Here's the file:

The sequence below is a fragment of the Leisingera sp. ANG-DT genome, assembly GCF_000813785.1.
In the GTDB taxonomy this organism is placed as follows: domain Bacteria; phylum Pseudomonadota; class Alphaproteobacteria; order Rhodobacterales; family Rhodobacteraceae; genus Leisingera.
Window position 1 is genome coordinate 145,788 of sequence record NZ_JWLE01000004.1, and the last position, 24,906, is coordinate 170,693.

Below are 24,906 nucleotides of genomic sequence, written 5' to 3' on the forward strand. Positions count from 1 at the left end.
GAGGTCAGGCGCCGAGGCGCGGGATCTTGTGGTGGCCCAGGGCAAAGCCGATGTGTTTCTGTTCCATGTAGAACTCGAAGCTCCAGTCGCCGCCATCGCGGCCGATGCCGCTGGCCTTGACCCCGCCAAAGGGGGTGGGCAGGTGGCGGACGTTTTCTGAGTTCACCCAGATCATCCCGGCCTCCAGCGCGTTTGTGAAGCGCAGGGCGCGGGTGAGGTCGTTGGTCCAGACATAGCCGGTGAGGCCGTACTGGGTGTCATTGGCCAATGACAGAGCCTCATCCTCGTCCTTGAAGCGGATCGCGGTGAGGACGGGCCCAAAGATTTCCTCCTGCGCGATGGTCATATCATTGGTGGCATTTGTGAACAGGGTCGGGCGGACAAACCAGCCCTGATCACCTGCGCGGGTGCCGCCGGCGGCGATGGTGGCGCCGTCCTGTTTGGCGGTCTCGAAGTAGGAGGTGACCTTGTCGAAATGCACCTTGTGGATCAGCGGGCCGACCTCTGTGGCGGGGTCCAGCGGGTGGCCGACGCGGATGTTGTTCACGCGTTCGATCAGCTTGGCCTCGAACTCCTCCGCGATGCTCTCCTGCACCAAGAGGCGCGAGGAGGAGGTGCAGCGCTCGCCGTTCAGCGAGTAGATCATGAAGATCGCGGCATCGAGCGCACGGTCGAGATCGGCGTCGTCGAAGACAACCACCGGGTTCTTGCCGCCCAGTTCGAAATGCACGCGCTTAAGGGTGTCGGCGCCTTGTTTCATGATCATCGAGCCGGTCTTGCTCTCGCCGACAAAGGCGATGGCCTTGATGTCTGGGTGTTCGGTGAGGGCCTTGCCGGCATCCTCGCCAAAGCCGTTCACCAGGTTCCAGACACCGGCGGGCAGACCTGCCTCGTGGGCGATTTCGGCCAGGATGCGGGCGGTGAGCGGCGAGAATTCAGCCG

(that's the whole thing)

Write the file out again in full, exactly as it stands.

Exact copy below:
The sequence below is a fragment of the Leisingera sp. ANG-DT genome, assembly GCF_000813785.1.
In the GTDB taxonomy this organism is placed as follows: domain Bacteria; phylum Pseudomonadota; class Alphaproteobacteria; order Rhodobacterales; family Rhodobacteraceae; genus Leisingera.
Window position 1 is genome coordinate 145,788 of sequence record NZ_JWLE01000004.1, and the last position, 24,906, is coordinate 170,693.

Below are 24,906 nucleotides of genomic sequence, written 5' to 3' on the forward strand. Positions count from 1 at the left end.
GAGGTCAGGCGCCGAGGCGCGGGATCTTGTGGTGGCCCAGGGCAAAGCCGATGTGTTTCTGTTCCATGTAGAACTCGAAGCTCCAGTCGCCGCCATCGCGGCCGATGCCGCTGGCCTTGACCCCGCCAAAGGGGGTGGGCAGGTGGCGGACGTTTTCTGAGTTCACCCAGATCATCCCGGCCTCCAGCGCGTTTGTGAAGCGCAGGGCGCGGGTGAGGTCGTTGGTCCAGACATAGCCGGTGAGGCCGTACTGGGTGTCATTGGCCAATGACAGAGCCTCATCCTCGTCCTTGAAGCGGATCGCGGTGAGGACGGGCCCAAAGATTTCCTCCTGCGCGATGGTCATATCATTGGTGGCATTTGTGAACAGGGTCGGGCGGACAAACCAGCCCTGATCACCTGCGCGGGTGCCGCCGGCGGCGATGGTGGCGCCGTCCTGTTTGGCGGTCTCGAAGTAGGAGGTGACCTTGTCGAAATGCACCTTGTGGATCAGCGGGCCGACCTCTGTGGCGGGGTCCAGCGGGTGGCCGACGCGGATGTTGTTCACGCGTTCGATCAGCTTGGCCTCGAACTCCTCCGCGATGCTCTCCTGCACCAAGAGGCGCGAGGAGGAGGTGCAGCGCTCGCCGTTCAGCGAGTAGATCATGAAGATCGCGGCATCGAGCGCACGGTCGAGATCGGCGTCGTCGAAGACAACCACCGGGTTCTTGCCGCCCAGTTCGAAATGCACGCGCTTAAGGGTGTCGGCGCCTTGTTTCATGATCATCGAGCCGGTCTTGCTCTCGCCGACAAAGGCGATGGCCTTGATGTCTGGGTGTTCGGTGAGGGCCTTGCCGGCATCCTCGCCAAAGCCGTTCACCAGGTTCCAGACACCGGCGGGCAGACCTGCCTCGTGGGCGATTTCGGCCAGGATGCGGGCGGTGAGCGGCGAGAATTCAGCCG